For 55 minutes, this was one of the most forgettable games of the season. Ninth-ranked Grand Valley State led 10-0, and Ashland had punted on its first seven possessions before switching things up with a missed field goal and an interception. But then Austin Brenner ran 28 yards for an Ashland touchdown. The Lakers punted, and Gei'vonni Washington raced 44 yards for the go-ahead Eagles score. GVSU responded with a 23-yard Cole Kotopka-to-Jacob Miller strike, and Ashland was able to get only to midfield with 3 seconds left. Time for a prayer.
With a spot in the second round of the Division III playoffs on the line, Chapman and Linfield threw haymakers for 60-plus minutes. Chapman led 21-7 early, Linfield responded with a 27-7 run to take the lead, and then Chapman went on another 21-7 run to take the lead back with a minute remaining. But Artie Johnson's 12-yard run with 4 seconds left for the Wildcats sent the game to overtime, and after the teams traded scores, Linfield had to settle for a field goal in the fourth OT period. That opened the door for Tanner Mendoza's 13-yard winner for the Panthers.
Who doesn't love a good, old-fashioned, never-ending football game? A 17-0 fourth-quarter run gave The Citadel a 38-24 lead, but Samford drove 75 yards to make it 38-31, forced a punt and tied the game on a 67-yard bomb from Liam Welch to A.J. Toney with 1:43 left. The teams traded touchdowns in the first and second overtimes, then traded field goals in the third. In the fourth, however, Samford stuffed Brandon Rainey on fourth-and-2. Welch plunged in from 2 yards out, and Samford survived.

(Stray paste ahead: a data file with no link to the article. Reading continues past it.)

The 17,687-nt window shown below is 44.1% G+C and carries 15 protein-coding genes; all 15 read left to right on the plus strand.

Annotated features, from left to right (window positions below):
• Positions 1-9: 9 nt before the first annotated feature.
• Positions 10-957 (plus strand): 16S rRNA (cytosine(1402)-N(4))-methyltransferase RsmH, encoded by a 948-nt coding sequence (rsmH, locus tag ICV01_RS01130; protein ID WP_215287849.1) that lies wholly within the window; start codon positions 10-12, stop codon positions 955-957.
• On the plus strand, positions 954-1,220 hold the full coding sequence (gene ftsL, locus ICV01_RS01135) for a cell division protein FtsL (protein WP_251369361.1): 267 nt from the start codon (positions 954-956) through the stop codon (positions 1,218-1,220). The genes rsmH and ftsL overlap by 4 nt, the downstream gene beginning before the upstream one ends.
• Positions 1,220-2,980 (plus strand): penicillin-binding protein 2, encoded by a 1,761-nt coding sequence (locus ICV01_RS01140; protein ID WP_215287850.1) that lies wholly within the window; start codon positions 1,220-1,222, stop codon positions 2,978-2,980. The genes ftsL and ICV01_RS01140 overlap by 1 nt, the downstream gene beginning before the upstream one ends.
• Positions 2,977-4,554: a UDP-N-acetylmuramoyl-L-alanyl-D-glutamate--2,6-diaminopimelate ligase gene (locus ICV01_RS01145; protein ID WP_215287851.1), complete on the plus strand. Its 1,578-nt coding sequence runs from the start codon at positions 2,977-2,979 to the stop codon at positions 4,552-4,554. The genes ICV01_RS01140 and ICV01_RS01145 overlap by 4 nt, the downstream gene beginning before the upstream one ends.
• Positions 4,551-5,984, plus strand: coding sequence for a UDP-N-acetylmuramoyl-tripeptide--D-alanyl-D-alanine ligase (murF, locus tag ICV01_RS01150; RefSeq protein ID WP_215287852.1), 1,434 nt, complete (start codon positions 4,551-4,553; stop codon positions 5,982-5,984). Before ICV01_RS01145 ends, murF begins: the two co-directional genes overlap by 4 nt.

Anthony Avila had been the difference in the game, and not in a good way. He had missed a PAT and a field goal, and defending Division III champion UMHB trailed conference rival Hardin-Simmons 14-12 as a result. With 10 seconds left, the Crusaders completed a pass to the Cowboys' 26 but didn't stop the clock. The field goal unit sprinted onto the field and somehow got set before the clock hit zero. And because college football is never required to make sense, Avila split the uprights from 43 yards out.